NADA issues guidelines for dealer compliance with Fair Credit law
In response to last years guidance from the Consumer Financial Protection Bureau, NADA has issued new guidelines for complying with the Fair Credit law. The guidelines are endorsed by AIADA and the National Association of Minority Automobile Dealers. Every NADA dealer member received a copy by email on January 24.
The Fair Credit Compliance Program is an optional program for dealers that (1) establishes a Fair Credit Policy for the dealership that sets forth an unambiguous commitment to fair credit compliance, and (2) creates a general framework for promoting compliance with fair credit laws, NADA wrote in a memo sent to its dealers accompanying the guidelines.
Under the program, dealers would establish a set amount of compensation to be included in credit offers to every consumer, unless the deal met predetermined criteria for exemption from the program. Any exemption would have to be recorded and documented. Management would need to periodically examine the documentation and make changes to the program when necessary.The program offers seven (7) allowable exemptions:
-The finance source imposes a lower interest rate cap.
-The customer has a maximum monthly payment he or she can pay.
-The customer has an offer from another lender or dealer for a lower interest rate.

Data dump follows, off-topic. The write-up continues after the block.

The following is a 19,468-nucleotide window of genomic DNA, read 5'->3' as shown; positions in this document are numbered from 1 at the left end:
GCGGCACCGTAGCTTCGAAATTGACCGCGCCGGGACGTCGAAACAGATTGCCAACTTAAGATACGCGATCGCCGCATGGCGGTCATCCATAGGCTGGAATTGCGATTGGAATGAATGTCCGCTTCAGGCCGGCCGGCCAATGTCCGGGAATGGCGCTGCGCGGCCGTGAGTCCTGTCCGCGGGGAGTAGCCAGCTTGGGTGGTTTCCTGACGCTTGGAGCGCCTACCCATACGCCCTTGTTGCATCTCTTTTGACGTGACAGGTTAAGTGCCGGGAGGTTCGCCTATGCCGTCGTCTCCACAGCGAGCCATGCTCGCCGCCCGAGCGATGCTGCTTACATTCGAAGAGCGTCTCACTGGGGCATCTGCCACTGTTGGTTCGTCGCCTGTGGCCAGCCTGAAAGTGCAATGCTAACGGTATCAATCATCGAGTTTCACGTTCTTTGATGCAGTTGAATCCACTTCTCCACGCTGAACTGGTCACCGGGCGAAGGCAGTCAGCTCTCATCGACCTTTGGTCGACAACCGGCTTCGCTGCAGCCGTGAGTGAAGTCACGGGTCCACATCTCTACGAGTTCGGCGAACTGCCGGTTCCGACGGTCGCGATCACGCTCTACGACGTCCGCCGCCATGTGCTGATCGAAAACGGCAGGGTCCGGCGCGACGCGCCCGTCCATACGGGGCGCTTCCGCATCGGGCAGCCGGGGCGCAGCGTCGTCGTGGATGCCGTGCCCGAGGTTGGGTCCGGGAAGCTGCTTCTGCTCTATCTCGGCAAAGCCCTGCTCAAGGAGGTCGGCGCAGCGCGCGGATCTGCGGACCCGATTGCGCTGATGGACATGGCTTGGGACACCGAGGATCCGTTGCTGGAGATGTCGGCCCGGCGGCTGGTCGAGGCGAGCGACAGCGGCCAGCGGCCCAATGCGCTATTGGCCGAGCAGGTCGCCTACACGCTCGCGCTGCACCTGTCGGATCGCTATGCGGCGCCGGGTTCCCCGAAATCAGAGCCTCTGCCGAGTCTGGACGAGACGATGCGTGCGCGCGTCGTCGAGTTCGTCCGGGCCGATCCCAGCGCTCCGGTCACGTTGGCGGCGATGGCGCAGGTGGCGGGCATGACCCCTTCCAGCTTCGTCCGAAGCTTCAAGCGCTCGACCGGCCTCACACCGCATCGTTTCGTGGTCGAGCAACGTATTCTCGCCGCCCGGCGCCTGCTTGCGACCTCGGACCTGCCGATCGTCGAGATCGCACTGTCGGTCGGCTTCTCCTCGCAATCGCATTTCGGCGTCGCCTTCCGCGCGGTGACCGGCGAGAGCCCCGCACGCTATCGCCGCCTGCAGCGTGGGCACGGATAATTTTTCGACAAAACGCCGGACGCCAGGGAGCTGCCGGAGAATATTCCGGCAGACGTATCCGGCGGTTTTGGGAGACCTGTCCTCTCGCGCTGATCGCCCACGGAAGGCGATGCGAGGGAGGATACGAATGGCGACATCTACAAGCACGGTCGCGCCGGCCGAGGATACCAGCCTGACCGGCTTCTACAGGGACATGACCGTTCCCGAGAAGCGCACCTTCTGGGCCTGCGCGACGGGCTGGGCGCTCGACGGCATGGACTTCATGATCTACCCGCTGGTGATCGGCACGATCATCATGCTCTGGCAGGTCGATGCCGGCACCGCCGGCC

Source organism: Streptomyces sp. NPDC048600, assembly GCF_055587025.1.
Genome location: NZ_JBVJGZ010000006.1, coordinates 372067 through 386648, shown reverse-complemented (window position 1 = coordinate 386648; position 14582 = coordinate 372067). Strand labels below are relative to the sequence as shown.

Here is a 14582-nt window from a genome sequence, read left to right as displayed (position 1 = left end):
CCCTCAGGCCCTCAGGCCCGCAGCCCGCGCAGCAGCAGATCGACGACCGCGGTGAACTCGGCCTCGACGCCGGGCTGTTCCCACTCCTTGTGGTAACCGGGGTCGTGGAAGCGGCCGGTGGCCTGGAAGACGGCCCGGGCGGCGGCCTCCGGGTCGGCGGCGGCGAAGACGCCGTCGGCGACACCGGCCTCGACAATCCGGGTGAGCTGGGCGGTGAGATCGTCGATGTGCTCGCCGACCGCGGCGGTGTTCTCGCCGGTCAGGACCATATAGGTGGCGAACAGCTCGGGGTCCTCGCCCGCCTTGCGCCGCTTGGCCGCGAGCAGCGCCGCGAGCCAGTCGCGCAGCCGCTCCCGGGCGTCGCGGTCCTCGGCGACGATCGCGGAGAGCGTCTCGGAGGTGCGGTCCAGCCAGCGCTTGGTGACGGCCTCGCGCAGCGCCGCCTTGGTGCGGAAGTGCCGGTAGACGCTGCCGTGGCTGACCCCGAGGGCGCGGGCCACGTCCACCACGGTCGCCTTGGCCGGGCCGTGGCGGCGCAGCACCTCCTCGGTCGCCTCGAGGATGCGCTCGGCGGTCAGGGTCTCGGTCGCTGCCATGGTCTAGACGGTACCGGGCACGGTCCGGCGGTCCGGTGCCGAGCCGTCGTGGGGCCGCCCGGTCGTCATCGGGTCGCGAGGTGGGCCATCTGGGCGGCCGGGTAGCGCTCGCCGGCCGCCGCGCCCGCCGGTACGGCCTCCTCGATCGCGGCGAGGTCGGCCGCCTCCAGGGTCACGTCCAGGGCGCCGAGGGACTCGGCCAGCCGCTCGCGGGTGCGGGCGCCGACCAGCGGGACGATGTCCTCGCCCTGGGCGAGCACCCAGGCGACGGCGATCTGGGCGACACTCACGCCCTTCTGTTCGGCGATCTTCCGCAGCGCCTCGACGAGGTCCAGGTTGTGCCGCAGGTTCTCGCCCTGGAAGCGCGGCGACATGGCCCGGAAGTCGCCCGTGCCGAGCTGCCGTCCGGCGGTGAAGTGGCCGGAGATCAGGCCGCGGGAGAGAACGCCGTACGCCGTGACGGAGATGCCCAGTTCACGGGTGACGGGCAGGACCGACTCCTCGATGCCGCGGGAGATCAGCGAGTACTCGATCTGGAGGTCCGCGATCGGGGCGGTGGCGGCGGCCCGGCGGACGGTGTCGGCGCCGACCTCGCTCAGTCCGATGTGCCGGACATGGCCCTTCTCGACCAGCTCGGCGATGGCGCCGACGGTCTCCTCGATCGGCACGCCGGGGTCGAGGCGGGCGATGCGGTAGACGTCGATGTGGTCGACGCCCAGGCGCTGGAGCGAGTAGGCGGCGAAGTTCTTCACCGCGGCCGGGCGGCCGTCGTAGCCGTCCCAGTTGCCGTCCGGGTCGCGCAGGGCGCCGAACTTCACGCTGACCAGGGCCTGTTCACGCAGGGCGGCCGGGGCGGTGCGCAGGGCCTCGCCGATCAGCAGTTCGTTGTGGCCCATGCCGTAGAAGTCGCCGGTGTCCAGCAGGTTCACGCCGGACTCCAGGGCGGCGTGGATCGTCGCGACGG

-The customer qualifies for a promotional credit offer made to all customers or to all buyers of
certain vehicle on the same terms.
-The customer qualifies for a subvention program from a manufacturer, finance source or other
-The customer qualifies for a Dealership Employee Incentive Program.
-The customer buys a vehicle that satisfies the dealerships predetermined inventory reduction
The dealer would need to appoint a Fair Credit Compliance Program Coordinator, who would administer the program and report to the dealership board of directors.
NADA advises dealers to consult with legal counsel before adopting any part of the program.
The CFPB has not said whether following NADAs program would mean a dealer would be in compliance with the Fair Credit Law and exempt from discrimination charges. The agency has said that dealers can be compensated by banks they regulate for arranging loans, but should not have discretion to set the interest rate.
A spokesman for AutoNation told the Wall Street Journal it plans to test the program in selected dealerships.
The dealer associations note in the memo to dealers about the program that the CFPB has alleged that finance sources that purchase credit contracts from dealers create a significant risk of fair credit violations when they allow dealers to exercise discretion in determining the finance commission, a.k.a. dealer reserve.
But the associations say, as they have in the past, that we along with a large bipartisan group of U.S. Senators and House members have not received essential information from the CFPB demonstrating that such unintentional discrimination exists.
In its meeting in New Orleans in conjunction with the NADA Convention, the American Financial Services Association announced that it would conduct its own study of indirect auto financing.
We want to make the case correctly, with accurate statistics, said AFSA President and CEO Chris Stinebert, according to WardsAuto. Our job is to make sure regulators understand the industries they regulate.Download Bulletin PDF